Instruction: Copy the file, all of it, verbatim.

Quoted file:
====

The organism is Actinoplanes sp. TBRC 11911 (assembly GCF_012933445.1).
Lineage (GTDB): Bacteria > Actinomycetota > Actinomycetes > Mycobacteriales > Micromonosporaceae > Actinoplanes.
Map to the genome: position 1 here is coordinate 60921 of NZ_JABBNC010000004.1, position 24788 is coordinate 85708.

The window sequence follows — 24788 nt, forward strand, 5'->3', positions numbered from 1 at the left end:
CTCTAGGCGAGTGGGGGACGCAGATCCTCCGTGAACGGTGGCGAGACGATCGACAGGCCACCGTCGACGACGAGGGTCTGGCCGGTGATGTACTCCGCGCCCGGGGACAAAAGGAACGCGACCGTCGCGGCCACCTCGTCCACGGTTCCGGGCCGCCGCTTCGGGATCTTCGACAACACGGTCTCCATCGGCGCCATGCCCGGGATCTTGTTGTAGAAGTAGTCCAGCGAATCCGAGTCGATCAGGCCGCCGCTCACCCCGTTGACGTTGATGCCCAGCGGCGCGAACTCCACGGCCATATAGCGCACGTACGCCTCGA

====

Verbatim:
The organism is Actinoplanes sp. TBRC 11911 (assembly GCF_012933445.1).
Lineage (GTDB): Bacteria > Actinomycetota > Actinomycetes > Mycobacteriales > Micromonosporaceae > Actinoplanes.
Map to the genome: position 1 here is coordinate 60921 of NZ_JABBNC010000004.1, position 24788 is coordinate 85708.

The window sequence follows — 24788 nt, forward strand, 5'->3', positions numbered from 1 at the left end:
CTCTAGGCGAGTGGGGGACGCAGATCCTCCGTGAACGGTGGCGAGACGATCGACAGGCCACCGTCGACGACGAGGGTCTGGCCGGTGATGTACTCCGCGCCCGGGGACAAAAGGAACGCGACCGTCGCGGCCACCTCGTCCACGGTTCCGGGCCGCCGCTTCGGGATCTTCGACAACACGGTCTCCATCGGCGCCATGCCCGGGATCTTGTTGTAGAAGTAGTCCAGCGAATCCGAGTCGATCAGGCCGCCGCTCACCCCGTTGACGTTGATGCCCAGCGGCGCGAACTCCACGGCCATATAGCGCACGTACGCCTCGA